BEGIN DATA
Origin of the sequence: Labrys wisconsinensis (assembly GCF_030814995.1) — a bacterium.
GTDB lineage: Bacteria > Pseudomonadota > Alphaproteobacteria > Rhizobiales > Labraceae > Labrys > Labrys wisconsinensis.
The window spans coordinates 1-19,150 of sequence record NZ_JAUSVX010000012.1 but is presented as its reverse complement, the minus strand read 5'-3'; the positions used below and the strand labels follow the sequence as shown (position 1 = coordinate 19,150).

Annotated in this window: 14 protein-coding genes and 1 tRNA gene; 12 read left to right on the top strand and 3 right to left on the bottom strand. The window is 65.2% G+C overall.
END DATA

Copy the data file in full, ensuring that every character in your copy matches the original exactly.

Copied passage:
Origin of the sequence: Labrys wisconsinensis (assembly GCF_030814995.1) — a bacterium.
GTDB lineage: Bacteria > Pseudomonadota > Alphaproteobacteria > Rhizobiales > Labraceae > Labrys > Labrys wisconsinensis.
The window spans coordinates 1-19,150 of sequence record NZ_JAUSVX010000012.1 but is presented as its reverse complement, the minus strand read 5'-3'; the positions used below and the strand labels follow the sequence as shown (position 1 = coordinate 19,150).

Annotated in this window: 14 protein-coding genes and 1 tRNA gene; 12 read left to right on the top strand and 3 right to left on the bottom strand. The window is 65.2% G+C overall.